Pearson and Ayala: Profiting from DepEd's K to 12?

Teach100 collects blogs on education and among its top five sites is Alan Singer's entries on Huffington's Post. The most recent post by Singer talks about a "scary story" from the Philippines.

Above copied from Teach100
Above copied from Huff Post Education

Singer starts his article by citing Finnish educator Pasi Sahlberg. Huffington Post has also recently shared a video on Finnish schools, highlighting their differences from schools in the United States:

Finnish schools are doing something right.Video: Fatherly
Posted by The Huffington Post on Wednesday, November 18, 2015

Of course, the differences between schools in the Philippines and from those in Finland are much more dramatic. For instance, the way teachers in the Philippines are treated compares miserably with how Finland treats its teachers.

Above copied from the Alliance of Concerned Teachers, Philippines

Another glaring difference is the inability of the Philippine government to provide basic education to all. There are no private schools for basic education in Finland. On the other hand, the Philippine government encourages participation of the private sector through its Government Assistance for Students and Teachers in Private Education (GASTPE) program.

With the introduction of senior high school years in DepEd's K to 12 curriculum and the inability of the Philippine government to provide these additional years, a marketability opportunity for profit now exists. Singer's article in the Huffington Post basically distills a paper written by Curtis B. Riep of the University of Alberta, Canada for Education International. The paper entitled, Corporatised Education in the Philippines: Pearson, Ayala Corporation and the Emergence of Affordable Private Education Centers (APEC), has the following abstract:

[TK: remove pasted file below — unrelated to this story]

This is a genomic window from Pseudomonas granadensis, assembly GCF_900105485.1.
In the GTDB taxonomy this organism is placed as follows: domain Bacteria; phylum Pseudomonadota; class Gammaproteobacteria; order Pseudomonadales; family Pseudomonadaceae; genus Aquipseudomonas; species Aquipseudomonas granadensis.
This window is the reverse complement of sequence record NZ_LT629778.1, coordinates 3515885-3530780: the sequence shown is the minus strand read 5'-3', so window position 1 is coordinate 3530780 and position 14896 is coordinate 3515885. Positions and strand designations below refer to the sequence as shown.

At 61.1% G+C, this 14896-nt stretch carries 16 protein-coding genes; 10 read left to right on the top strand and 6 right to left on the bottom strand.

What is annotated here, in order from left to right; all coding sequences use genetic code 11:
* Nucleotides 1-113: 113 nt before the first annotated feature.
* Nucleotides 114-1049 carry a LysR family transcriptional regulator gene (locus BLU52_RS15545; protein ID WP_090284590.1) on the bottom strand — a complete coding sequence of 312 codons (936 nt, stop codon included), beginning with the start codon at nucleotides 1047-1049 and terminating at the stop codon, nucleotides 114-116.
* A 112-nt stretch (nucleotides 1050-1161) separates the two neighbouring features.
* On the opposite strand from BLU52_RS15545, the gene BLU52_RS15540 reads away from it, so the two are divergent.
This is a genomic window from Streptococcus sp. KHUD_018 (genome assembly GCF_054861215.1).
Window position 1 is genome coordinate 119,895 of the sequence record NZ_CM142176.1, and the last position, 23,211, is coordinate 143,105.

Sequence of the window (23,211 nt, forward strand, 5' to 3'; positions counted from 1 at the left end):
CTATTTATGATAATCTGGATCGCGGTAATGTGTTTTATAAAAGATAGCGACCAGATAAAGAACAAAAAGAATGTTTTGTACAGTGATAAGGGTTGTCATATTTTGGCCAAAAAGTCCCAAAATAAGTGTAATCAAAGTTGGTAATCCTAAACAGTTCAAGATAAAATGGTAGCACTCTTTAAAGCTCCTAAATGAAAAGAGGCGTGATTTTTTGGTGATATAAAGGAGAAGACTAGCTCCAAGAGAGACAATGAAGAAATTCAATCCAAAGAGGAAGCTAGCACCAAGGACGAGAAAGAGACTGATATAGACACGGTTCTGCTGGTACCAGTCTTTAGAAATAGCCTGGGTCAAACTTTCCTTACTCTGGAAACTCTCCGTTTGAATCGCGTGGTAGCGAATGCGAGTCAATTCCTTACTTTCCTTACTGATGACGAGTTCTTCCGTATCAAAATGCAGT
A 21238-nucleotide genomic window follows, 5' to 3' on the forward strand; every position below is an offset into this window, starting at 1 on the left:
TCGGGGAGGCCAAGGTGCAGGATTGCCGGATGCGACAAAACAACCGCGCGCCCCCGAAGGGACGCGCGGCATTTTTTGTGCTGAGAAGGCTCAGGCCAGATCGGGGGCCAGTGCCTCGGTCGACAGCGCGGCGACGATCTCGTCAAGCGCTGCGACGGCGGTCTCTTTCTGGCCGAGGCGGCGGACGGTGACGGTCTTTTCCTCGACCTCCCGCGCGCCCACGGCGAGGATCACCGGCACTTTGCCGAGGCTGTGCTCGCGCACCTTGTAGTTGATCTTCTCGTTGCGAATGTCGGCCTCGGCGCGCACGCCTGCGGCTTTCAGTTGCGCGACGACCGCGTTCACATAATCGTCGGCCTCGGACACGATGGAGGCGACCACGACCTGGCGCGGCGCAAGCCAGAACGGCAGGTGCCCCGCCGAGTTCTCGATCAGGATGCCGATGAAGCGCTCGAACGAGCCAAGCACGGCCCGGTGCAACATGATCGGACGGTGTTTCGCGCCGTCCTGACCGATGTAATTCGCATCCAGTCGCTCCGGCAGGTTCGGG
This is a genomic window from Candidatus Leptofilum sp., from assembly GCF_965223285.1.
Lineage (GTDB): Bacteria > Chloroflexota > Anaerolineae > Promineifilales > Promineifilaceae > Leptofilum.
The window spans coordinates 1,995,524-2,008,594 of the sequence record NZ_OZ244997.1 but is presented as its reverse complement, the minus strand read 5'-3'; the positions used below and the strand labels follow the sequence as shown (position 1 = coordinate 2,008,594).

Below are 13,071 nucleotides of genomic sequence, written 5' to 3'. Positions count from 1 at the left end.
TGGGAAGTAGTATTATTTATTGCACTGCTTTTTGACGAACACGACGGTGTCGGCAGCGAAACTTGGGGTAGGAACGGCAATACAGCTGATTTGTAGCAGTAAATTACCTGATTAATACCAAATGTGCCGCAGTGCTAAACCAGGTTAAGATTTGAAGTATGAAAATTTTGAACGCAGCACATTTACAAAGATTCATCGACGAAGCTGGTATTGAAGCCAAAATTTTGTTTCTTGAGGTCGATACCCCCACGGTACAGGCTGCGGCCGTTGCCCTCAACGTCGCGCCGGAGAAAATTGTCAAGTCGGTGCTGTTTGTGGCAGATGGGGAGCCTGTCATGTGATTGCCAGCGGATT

Above copied from Corporatised Education in the Philippines
Singer summarizes the 49-page report with the following paragraph:
Riep documents a looming educational crisis in the Philippines and highlights a government that ignores its responsibilities. Currently, hundreds of thousands of Filipino youth remain out of secondary school. APEC claims it will provide a low cost solution and make money at the same time by using cost-cutting measures such as placing classrooms in office buildings instead of schools and hiring an under-qualified non-accredited low-paid teaching staff. Pearson and Ayala will invest about $8.5 million between 2013 and 2018 to set up 50 low-cost private high schools.
Riep also provides photographs that describe in so many words what these Affordable Private Education Centers really are. One of these photographs is shown here. These classrooms are rented spaces from abandoned commercial buildings.

Above copied from Corporatised Education in the Philippines
Singer connects what Pearson and Ayala are doing in Philippine Basic Education to what Sahlberg calls Global Educational Reform Movement (GERM). The acronym is appropriate because this education business model is really a plague.